Bioarchaeology of the Near East, 2:1-38 (2008)

Recent research in Cypriot bioarchaeology

Nathan K. Harper* (1), Sherry C. Fox (2)

(1) Homer A. and Dorothy B. Thompson Fellow,
American School of Classical Studies at Athens,
54 Souidias Street, Gr-10676, Athens, Greece
email: (corresponding author)
(2) Director, Wiener Laboratory,
American School of Classical Studies at Athens

Abstract: Cyprus has a rich archaeological history that is not always refl ected in bioarchaeological research. Complicating factors of fragmentary, commingled, and poorly preserved remains and an historical bias towards art historical and architectural approaches have led to delayed development of modern Cypriot bioarchaeology. Th is article highlights important research into ancient and recent Cypriot populations and suggests future approaches that might lead to more interdisciplinary work. Included here is a comprehensive bibliography of Cypriot bioarchaeological research.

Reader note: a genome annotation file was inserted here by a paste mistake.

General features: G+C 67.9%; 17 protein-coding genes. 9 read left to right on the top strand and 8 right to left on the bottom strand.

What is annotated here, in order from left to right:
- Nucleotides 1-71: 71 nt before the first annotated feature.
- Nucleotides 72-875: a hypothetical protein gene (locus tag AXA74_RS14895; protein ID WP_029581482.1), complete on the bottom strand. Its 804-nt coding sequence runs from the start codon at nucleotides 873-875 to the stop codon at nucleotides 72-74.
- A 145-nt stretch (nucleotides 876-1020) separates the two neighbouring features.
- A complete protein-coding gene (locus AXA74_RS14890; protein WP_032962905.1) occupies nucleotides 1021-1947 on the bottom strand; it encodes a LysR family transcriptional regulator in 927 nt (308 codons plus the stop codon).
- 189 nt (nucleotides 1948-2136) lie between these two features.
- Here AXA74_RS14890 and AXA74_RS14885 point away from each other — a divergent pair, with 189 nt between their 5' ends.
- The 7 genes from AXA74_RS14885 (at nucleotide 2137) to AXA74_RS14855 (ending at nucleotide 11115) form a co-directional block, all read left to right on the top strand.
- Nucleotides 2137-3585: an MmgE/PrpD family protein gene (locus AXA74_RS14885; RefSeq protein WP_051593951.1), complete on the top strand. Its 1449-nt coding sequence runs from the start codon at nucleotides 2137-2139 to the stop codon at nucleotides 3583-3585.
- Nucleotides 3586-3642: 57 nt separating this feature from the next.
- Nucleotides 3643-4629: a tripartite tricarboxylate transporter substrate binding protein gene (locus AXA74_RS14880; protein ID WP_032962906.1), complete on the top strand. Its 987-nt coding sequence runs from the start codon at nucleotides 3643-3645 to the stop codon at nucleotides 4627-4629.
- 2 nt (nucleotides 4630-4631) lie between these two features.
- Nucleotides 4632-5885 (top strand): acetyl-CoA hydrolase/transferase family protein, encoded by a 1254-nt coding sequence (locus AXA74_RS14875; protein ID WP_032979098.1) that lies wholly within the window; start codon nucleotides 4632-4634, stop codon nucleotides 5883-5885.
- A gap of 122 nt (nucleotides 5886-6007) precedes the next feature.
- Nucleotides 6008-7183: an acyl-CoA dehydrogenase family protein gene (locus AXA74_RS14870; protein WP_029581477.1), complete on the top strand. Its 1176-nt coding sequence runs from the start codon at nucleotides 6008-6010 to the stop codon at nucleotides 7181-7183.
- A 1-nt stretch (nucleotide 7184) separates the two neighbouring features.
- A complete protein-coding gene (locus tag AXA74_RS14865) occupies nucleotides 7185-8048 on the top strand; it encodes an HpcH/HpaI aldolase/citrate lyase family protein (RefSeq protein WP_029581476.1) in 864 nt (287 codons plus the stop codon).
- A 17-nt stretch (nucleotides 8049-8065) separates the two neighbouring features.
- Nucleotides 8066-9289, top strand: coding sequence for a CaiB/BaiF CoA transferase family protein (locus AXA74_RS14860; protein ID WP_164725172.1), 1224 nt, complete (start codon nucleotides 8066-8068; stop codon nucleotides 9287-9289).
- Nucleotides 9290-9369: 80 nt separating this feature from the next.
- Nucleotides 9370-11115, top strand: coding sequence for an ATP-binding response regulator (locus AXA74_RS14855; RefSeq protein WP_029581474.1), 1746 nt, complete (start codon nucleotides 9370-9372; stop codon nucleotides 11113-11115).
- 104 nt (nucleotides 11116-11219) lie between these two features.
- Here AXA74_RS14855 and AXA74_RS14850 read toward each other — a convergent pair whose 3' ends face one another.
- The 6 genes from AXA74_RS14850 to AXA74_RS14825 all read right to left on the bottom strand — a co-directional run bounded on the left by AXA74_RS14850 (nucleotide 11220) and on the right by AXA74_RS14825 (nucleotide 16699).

Key words: Cyprus: archaeology; bioarchaeology; paleopathology; biodistance; osteology; thalassemia

Received 21 December 2008; accepted 4 March 2009; published online 15 March 2009.

Cited by:
  1. Button S.L. (2010), Resource stress and subsistence practice in early prehistoric Cyprus, PhD thesis, University of Michigan.
  2. Cannon J.W. (2010), Textile production and its implications for complex social organization, BPhil thesis, University of Pittsburgh.
  3. Killgrove K. (2010), Migration and mobility in Imperial Rome, PhD thesis, University of North Carolina.

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